The opinion of the court was delivered by: Judge Sylvia H. Rambo
This case involves a subrogation claim filed by Community Association Underwriters of America, Inc., ("CAUA") seeking recovery of payments made to Park View at Waverly Condominiums ("Park View") as a result of a fire that occurred on March 4, 2008. Before the court are five motions for summary judgment filed by various Defendants. Defendants Pedro Quintero, Rhodes Development Group, and Adams Drywall filed three separate but generally identical motions seeking summary judgment on the grounds of spoliation of evidence resulting from alleged tampering with the fire scene during the demolition process. (Docs. 43, 49, & 50.) Defendants also filed a joint motion for summary judgment on the grounds that Plaintiff's expert's report is deficient because it fails to state the basis for the expert's opinion as required under Federal Rule of Civil Procedure 26 (a)(2)(B). (Doc. 45.) Lastly, Defendants filed a joint motion for summary judgment based upon Plaintiff's alleged waiver of subrogation. (Doc. 95.) The motions have been fully briefed and are ripe for disposition. Also presently pending and ripe is Plaintiff's motion in limine regarding the proper method for calculating damages in this case. (Doc. 99.) For the reasons set forth below, Defendants' joint motion for summary judgment based upon waiver of subrogation will be granted. Because the court will grant summary judgment in favor of Defendants based on waiver of subrogation, the court need not address Defendants' other motions for summary judgment or Plaintiff's motion in limine.
The following are only those facts relevant to Defendants' waiver of subrogation argument, and are undisputed unless otherwise noted.*fn2
This case arises out of a fire that occurred on March 4, 2008 at Park View Condominiums, located in Swatara Township, Dauphin County, Pennsylvania.
Plaintiff, CAUA, insures the condominium association for Park View. Construction for Park View began when Waverly Woods Associates ("Waverly Woods"), the original owner of the subject real estate, entered into a standard American Institute of Architects contract ("AIA contract") on December 1, 2005, with R & L Construction Company ("R&L") whereby R&L was to be the general contractor for the construction of condominium units. The AIA contract incorporated a separate document, entitled "General Conditions of the Contract for Construction," ("General Conditions") which included a standard waiver of subrogation clause ("Waiver"). That clause states, in relevant part:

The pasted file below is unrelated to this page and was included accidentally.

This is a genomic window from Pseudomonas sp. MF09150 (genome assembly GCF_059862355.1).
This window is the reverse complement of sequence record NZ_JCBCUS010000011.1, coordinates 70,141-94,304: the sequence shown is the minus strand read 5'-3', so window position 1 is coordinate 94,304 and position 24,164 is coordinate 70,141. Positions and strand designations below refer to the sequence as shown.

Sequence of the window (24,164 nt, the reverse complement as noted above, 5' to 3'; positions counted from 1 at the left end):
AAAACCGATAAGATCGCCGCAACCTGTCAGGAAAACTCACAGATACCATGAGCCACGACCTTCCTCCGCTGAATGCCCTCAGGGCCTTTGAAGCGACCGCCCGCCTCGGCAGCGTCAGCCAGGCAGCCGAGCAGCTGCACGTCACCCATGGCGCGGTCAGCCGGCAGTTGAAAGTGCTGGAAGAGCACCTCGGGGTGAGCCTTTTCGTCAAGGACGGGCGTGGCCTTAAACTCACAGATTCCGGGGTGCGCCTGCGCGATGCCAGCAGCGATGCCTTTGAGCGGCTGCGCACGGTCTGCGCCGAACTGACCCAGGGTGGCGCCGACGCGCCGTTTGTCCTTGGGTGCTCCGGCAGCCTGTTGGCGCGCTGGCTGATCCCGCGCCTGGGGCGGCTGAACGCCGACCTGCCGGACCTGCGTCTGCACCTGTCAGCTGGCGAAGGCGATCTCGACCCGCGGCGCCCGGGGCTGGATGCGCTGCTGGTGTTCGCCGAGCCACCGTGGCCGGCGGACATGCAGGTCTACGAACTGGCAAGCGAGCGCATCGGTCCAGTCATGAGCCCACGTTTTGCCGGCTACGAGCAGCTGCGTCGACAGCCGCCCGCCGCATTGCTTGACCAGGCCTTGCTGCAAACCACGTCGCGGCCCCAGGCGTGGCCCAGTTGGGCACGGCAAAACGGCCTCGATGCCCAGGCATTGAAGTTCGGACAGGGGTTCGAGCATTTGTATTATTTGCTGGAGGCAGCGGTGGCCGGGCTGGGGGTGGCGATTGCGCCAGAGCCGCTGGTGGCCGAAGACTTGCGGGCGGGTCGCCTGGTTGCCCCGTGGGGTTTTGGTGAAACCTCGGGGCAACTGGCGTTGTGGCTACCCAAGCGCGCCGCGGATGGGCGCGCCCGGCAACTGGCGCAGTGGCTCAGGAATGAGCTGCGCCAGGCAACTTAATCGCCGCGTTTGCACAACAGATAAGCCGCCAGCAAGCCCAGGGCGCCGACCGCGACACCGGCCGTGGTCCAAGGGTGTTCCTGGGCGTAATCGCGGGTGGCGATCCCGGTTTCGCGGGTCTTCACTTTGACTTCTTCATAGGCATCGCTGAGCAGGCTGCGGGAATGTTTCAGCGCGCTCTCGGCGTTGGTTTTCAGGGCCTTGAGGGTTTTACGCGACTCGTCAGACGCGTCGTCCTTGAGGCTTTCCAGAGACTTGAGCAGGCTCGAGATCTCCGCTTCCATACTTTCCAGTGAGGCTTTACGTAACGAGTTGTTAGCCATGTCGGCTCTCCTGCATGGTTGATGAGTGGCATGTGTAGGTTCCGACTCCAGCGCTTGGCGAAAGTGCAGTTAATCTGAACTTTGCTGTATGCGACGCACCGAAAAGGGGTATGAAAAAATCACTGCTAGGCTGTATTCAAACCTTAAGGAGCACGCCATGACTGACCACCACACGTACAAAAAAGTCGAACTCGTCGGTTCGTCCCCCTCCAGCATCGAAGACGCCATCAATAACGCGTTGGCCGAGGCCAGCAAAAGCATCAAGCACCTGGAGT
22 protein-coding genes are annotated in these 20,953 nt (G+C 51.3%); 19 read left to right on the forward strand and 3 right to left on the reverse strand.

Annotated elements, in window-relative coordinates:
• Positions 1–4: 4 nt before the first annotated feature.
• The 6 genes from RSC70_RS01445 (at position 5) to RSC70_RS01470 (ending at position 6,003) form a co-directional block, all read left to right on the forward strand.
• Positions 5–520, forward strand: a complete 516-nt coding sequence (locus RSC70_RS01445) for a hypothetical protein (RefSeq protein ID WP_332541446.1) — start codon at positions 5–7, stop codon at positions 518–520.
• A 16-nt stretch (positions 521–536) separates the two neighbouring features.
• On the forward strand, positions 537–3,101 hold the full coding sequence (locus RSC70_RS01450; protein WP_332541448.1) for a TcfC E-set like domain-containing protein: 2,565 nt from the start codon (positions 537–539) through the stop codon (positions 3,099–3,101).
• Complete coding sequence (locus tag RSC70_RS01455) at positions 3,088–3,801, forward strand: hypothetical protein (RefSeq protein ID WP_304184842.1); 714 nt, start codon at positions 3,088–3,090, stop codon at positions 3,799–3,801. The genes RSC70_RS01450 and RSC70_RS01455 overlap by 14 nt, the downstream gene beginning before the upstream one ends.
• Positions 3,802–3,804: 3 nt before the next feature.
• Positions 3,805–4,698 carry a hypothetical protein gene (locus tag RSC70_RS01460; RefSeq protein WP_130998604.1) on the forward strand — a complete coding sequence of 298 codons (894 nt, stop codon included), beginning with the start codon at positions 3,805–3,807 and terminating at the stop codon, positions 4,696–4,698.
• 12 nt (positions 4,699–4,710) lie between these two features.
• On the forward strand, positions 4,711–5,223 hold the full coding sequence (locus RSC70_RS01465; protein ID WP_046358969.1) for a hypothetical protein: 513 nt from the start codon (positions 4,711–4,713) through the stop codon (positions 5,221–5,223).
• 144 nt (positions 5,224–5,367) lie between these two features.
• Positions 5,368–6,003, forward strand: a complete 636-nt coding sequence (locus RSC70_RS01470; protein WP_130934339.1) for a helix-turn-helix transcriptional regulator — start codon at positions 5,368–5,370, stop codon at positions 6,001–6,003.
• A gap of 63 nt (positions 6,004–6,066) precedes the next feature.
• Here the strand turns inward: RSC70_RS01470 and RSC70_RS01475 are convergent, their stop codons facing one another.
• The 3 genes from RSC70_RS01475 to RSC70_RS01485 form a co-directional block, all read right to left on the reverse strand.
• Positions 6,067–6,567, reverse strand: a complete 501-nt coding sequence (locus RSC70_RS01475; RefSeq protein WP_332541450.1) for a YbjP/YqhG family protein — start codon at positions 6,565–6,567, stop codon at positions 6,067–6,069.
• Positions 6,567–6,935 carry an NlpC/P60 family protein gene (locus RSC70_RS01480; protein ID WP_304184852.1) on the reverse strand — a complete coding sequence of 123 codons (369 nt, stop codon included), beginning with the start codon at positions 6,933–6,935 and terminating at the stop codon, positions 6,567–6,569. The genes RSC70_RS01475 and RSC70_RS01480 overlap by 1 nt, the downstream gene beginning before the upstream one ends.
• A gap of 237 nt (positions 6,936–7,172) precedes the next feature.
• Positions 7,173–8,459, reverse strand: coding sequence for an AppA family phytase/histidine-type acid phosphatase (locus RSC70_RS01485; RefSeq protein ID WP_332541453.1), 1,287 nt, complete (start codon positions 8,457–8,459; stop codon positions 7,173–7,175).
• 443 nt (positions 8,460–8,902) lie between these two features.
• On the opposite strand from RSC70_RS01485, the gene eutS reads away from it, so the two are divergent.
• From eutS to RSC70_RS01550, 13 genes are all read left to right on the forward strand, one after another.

The Owner and Contractor waive all rights against (1) each other and any of their subcontractors, sub-subcontractors, agents, employees, each of the other, . . . , for damages caused by fire or other perils to the extent covered by property insurance . . . applicable to the Work. (General Conditions, Doc. 98, Exh. B, Art. 11, § 11.3.7.)
R&L subsequently entered into a written subcontract with Adams Drywall, Inc. ("Adams") whereby Adams was to install drywall in the condominium units. Thereafter, Adams entered into oral subcontracts with Alan Barb ("Barb") and Pedro Quintero ("Quintero"). When installing drywall, typically a heat source is necessary to prevent the drywall from freezing and cracking during periods of cold weather. Here, R&L provided propane-fired portable heaters and tanks of propane gas to be used by the subcontractors for such purposes. Plaintiff's amended complaint alleges that Defendants R&L, Adams and Quintero negligently placed the propane heater, causing the fire and the resultant damage and destruction. (Doc. 90, ¶15.)
On May 24, 2007, almost a year prior to the fire, Waverly Woods signed and recorded a Declaration of Condominium ("Declaration"),whereby the subject real estate, "including all easements, rights and appurtenances thereto belonging to the Buildings and Improvements erected or to be erected thereon" became subject to the provisions of the Pennsylvania Uniform Condominium Act, 68 Pa.C.S. § 3101 et seq. ("the Act" or "PUCA"), thereby creating a flexible condominium known as "Park View at Waverly, a Condominium."*fn3 Following the March 4, 2008 fire, Plaintiff paid Park View for damages to certain condominium units and, as a result, Plaintiff contends that it became subrogated to the rights of Park View to seek recovery for such losses from third-parties, including Defendants.
On February 9, 2009, Plaintiff filed a complaint against Defendants R&L, Adams, Quintero, and Barb, alleging negligence and breach of contract. (Doc. 1.) Defendant Barb was later dismissed by stipulation. (Doc. 48.) Plaintiff failed to serve Defendant Quintero, however, and therefore a separate complaint was filed solely against Defendant Quintero on December 10, 2009, also alleging negligence and breach of contract. (Docket No. 1:09-CV-02431, Doc. 1.) This court granted consolidation on February 16, 2010. (Doc. 39.)
On February 14, 2011, Defendants filed a joint motion for summary
judgment based on the waiver of subrogation clause incorporated into
the AIA contract between the original owner, Waverly Woods, and the
developer of the condominium complex, Defendant R&L.*fn4
(Doc. 67.) However, on April 13, 2011, this court granted
Plaintiff's motion to amend its complaint. (Doc. 89.) In doing so,
Plaintiff withdrew the breach of contract claim and also deleted any
language from the original complaint claiming that Park View is a
third-party beneficiary to any agreement between any other parties or
non-parties to this action (e.g., the AIA contract). (Doc. 90.) The
court also directed Defendants to either file amended motions for
summary judgment or stand on the currently filed motions. (Doc. 89.)